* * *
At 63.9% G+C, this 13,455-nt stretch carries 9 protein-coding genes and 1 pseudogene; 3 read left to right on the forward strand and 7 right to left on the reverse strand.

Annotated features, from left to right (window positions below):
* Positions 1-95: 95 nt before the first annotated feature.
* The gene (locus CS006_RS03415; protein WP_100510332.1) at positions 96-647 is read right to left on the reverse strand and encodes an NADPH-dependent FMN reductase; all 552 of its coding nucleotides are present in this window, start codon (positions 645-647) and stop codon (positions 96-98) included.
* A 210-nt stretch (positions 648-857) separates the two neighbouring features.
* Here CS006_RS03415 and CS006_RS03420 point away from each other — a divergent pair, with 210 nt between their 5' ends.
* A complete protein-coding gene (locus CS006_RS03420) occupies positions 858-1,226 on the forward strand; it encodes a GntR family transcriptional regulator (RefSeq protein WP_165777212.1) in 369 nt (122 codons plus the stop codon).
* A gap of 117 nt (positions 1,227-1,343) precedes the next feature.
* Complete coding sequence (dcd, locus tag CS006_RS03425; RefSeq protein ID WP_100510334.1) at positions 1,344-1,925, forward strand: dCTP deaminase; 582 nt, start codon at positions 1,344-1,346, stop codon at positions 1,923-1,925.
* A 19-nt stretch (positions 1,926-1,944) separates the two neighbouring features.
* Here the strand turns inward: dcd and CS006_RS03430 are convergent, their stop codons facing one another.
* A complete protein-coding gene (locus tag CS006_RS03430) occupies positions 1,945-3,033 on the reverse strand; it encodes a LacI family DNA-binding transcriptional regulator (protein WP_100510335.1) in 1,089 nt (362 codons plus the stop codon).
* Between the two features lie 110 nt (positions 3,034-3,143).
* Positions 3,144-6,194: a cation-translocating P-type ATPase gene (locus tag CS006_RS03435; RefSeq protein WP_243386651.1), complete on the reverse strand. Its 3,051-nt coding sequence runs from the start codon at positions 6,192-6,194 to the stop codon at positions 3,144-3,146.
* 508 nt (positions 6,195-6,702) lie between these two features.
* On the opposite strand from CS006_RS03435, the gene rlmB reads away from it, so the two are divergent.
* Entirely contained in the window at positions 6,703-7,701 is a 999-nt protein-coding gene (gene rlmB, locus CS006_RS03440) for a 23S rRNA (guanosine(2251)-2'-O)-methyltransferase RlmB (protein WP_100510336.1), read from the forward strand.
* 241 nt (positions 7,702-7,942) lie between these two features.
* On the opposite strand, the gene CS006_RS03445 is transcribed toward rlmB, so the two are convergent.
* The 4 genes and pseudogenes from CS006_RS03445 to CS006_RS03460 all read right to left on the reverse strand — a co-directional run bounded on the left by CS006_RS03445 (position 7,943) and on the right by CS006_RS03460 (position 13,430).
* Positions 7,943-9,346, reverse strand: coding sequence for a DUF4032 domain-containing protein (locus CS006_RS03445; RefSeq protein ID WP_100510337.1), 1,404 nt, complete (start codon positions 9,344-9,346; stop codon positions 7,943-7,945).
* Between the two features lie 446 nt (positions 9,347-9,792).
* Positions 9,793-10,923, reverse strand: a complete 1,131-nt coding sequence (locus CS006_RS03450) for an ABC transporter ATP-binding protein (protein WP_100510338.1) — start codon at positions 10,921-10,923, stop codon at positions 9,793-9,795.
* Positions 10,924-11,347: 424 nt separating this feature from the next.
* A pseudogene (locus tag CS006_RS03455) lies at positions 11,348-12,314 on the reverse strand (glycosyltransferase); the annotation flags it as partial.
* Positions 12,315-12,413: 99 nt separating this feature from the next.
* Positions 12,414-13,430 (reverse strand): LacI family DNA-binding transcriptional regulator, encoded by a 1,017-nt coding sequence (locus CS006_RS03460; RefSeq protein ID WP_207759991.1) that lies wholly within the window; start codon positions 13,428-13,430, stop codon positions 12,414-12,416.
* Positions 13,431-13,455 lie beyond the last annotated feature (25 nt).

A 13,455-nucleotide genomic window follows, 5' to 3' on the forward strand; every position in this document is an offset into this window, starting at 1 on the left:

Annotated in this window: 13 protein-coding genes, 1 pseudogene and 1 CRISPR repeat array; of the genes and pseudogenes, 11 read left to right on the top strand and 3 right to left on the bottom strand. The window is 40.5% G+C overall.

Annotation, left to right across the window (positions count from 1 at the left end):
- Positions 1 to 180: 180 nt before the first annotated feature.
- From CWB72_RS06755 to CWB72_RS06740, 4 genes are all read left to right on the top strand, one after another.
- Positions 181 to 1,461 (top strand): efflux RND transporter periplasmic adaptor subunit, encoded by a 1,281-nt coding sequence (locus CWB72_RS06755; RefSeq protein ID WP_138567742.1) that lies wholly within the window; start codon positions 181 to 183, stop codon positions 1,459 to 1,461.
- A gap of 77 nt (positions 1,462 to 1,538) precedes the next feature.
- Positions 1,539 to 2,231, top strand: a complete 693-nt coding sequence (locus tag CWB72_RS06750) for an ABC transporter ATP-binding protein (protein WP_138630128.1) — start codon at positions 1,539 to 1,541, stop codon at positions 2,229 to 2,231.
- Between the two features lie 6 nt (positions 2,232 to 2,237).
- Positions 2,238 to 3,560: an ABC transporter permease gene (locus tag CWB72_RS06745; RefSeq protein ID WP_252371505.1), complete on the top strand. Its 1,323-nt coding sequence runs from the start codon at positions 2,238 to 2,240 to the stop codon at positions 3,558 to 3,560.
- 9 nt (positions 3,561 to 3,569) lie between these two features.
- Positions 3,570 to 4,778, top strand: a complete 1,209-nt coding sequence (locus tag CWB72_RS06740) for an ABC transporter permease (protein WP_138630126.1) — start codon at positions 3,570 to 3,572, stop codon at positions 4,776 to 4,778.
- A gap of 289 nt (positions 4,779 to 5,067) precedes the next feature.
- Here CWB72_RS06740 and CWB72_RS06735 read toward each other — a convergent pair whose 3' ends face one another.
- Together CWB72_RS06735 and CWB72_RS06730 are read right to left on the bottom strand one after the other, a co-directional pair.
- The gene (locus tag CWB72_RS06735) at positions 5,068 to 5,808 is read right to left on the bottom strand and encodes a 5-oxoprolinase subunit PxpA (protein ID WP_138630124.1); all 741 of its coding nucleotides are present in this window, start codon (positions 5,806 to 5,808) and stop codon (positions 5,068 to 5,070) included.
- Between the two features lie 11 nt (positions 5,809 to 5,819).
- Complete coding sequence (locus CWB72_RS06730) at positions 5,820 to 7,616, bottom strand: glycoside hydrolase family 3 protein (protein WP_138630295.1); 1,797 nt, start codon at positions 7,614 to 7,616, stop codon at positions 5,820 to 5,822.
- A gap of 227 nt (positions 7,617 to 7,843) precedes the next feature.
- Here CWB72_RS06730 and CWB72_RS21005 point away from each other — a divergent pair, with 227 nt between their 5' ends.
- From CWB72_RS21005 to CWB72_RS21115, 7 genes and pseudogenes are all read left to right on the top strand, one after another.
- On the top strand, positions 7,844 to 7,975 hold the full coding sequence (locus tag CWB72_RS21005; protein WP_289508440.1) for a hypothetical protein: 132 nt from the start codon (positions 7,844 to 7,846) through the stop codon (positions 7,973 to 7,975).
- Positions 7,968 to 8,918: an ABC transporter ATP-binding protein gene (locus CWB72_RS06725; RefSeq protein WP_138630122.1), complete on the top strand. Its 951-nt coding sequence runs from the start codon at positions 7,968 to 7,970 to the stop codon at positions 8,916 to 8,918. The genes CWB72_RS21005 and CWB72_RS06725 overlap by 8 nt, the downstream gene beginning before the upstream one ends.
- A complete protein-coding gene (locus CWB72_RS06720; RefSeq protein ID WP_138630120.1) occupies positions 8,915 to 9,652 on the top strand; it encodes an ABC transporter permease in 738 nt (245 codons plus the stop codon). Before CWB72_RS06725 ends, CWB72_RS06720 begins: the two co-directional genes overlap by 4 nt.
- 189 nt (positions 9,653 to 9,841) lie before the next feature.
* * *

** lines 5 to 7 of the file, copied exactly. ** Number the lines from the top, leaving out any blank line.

* A 210-nt stretch (positions 648-857) separates the two neighbouring features.
* Here CS006_RS03415 and CS006_RS03420 point away from each other — a divergent pair, with 210 nt between their 5' ends.
* A complete protein-coding gene (locus CS006_RS03420) occupies positions 858-1,226 on the forward strand; it encodes a GntR family transcriptional regulator (RefSeq protein WP_165777212.1) in 369 nt (122 codons plus the stop codon).